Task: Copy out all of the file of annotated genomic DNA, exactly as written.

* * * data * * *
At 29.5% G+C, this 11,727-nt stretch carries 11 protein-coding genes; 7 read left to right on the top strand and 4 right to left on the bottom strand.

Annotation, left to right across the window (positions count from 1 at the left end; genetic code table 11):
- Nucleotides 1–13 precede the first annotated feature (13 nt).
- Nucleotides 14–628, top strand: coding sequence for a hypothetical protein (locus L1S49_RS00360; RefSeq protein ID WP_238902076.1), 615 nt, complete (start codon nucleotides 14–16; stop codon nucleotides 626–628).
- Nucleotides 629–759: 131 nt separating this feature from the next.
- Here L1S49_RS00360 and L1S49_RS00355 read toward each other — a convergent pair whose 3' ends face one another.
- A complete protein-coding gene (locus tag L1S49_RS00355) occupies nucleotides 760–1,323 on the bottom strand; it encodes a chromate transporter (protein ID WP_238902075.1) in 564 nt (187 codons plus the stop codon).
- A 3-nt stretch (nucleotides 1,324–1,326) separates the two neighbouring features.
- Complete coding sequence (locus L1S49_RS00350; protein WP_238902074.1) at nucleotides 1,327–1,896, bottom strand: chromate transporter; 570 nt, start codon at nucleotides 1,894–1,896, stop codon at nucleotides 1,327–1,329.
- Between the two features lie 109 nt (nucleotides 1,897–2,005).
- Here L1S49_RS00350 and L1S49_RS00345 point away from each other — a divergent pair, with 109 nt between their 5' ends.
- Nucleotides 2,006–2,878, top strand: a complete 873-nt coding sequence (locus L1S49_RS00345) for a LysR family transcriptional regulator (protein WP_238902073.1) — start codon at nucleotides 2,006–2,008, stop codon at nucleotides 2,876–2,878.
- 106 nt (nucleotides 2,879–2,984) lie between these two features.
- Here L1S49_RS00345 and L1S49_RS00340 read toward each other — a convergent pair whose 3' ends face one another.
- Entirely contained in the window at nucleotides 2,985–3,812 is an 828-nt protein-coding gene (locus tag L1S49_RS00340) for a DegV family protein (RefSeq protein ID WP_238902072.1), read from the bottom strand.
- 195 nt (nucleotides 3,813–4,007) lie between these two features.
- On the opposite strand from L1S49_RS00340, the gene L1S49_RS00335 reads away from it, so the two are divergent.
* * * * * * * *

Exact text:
At 29.5% G+C, this 11,727-nt stretch carries 11 protein-coding genes; 7 read left to right on the top strand and 4 right to left on the bottom strand.

Annotation, left to right across the window (positions count from 1 at the left end; genetic code table 11):
- Nucleotides 1–13 precede the first annotated feature (13 nt).
- Nucleotides 14–628, top strand: coding sequence for a hypothetical protein (locus L1S49_RS00360; RefSeq protein ID WP_238902076.1), 615 nt, complete (start codon nucleotides 14–16; stop codon nucleotides 626–628).
- Nucleotides 629–759: 131 nt separating this feature from the next.
- Here L1S49_RS00360 and L1S49_RS00355 read toward each other — a convergent pair whose 3' ends face one another.
- A complete protein-coding gene (locus tag L1S49_RS00355) occupies nucleotides 760–1,323 on the bottom strand; it encodes a chromate transporter (protein ID WP_238902075.1) in 564 nt (187 codons plus the stop codon).
- A 3-nt stretch (nucleotides 1,324–1,326) separates the two neighbouring features.
- Complete coding sequence (locus L1S49_RS00350; protein WP_238902074.1) at nucleotides 1,327–1,896, bottom strand: chromate transporter; 570 nt, start codon at nucleotides 1,894–1,896, stop codon at nucleotides 1,327–1,329.
- Between the two features lie 109 nt (nucleotides 1,897–2,005).
- Here L1S49_RS00350 and L1S49_RS00345 point away from each other — a divergent pair, with 109 nt between their 5' ends.
- Nucleotides 2,006–2,878, top strand: a complete 873-nt coding sequence (locus L1S49_RS00345) for a LysR family transcriptional regulator (protein WP_238902073.1) — start codon at nucleotides 2,006–2,008, stop codon at nucleotides 2,876–2,878.
- 106 nt (nucleotides 2,879–2,984) lie between these two features.
- Here L1S49_RS00345 and L1S49_RS00340 read toward each other — a convergent pair whose 3' ends face one another.
- Entirely contained in the window at nucleotides 2,985–3,812 is an 828-nt protein-coding gene (locus tag L1S49_RS00340) for a DegV family protein (RefSeq protein ID WP_238902072.1), read from the bottom strand.
- 195 nt (nucleotides 3,813–4,007) lie between these two features.
- On the opposite strand from L1S49_RS00340, the gene L1S49_RS00335 reads away from it, so the two are divergent.